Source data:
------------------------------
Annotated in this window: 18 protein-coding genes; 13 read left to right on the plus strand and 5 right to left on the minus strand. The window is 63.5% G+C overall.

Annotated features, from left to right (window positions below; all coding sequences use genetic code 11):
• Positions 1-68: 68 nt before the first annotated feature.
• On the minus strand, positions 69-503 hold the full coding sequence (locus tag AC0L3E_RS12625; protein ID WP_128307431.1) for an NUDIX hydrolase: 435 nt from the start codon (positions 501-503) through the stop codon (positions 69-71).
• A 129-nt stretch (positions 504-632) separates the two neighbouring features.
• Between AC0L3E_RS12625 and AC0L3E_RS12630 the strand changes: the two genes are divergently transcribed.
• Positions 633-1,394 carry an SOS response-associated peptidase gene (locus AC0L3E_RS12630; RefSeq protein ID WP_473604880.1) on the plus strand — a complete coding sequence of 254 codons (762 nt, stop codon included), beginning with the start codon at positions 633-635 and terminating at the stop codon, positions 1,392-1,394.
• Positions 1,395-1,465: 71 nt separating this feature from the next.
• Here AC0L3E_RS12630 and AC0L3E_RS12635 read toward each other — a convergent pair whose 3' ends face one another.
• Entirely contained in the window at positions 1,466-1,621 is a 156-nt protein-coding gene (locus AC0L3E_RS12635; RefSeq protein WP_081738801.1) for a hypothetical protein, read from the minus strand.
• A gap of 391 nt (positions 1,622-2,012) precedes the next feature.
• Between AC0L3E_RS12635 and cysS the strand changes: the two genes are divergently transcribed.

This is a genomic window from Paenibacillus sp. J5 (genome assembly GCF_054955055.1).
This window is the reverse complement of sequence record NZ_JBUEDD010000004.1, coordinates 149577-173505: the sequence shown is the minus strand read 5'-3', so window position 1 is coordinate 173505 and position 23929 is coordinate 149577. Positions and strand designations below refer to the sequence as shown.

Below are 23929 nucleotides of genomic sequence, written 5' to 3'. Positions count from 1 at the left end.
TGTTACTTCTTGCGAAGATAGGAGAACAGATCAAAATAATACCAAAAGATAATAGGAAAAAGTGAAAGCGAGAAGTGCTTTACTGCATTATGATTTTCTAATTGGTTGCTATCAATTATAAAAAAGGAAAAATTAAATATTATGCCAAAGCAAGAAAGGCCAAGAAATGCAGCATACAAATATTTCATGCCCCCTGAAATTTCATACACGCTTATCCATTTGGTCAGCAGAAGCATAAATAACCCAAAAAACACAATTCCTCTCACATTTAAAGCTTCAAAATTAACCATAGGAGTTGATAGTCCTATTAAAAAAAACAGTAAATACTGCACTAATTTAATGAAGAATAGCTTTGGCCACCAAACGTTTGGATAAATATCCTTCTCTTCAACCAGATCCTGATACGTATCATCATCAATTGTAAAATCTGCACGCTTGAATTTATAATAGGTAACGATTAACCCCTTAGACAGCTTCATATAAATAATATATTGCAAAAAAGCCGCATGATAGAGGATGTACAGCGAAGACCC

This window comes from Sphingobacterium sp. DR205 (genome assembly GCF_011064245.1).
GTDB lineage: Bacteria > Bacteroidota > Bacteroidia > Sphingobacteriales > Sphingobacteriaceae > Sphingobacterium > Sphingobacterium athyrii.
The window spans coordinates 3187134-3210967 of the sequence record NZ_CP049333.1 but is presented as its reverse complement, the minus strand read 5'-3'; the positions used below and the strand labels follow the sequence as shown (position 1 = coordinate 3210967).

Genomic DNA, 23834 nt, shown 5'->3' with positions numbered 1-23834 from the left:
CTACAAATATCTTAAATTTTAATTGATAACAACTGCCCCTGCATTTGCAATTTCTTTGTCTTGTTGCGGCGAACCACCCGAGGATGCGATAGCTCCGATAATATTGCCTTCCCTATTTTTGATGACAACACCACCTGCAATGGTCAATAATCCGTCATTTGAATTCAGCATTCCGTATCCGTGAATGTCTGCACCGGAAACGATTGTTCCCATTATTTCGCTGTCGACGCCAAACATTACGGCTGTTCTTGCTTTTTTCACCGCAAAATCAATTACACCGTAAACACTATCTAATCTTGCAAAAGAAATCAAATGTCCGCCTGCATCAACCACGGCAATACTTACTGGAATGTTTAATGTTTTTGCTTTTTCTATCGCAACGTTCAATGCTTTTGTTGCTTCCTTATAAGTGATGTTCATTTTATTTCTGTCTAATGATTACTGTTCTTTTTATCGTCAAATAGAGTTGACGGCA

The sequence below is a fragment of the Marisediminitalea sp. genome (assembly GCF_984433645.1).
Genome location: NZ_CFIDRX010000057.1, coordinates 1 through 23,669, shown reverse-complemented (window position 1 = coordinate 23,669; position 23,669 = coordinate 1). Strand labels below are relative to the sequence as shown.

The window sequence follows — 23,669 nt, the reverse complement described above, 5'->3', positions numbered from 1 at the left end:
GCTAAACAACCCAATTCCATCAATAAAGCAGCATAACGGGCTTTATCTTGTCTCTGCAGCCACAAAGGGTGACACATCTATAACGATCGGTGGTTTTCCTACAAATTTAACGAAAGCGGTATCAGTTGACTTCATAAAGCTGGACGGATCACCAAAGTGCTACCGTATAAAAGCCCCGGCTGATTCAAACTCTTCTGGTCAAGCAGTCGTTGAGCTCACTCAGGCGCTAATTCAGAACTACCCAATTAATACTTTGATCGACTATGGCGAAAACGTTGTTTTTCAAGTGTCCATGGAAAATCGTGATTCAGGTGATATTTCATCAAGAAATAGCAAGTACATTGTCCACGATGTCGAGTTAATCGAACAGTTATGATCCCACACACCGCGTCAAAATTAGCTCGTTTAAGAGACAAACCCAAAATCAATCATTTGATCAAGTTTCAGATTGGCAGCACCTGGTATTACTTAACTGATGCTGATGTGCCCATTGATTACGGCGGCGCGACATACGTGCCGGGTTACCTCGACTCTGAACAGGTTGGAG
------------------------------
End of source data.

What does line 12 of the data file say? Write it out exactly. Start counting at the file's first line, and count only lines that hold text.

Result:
• Between AC0L3E_RS12635 and cysS the strand changes: the two genes are divergently transcribed.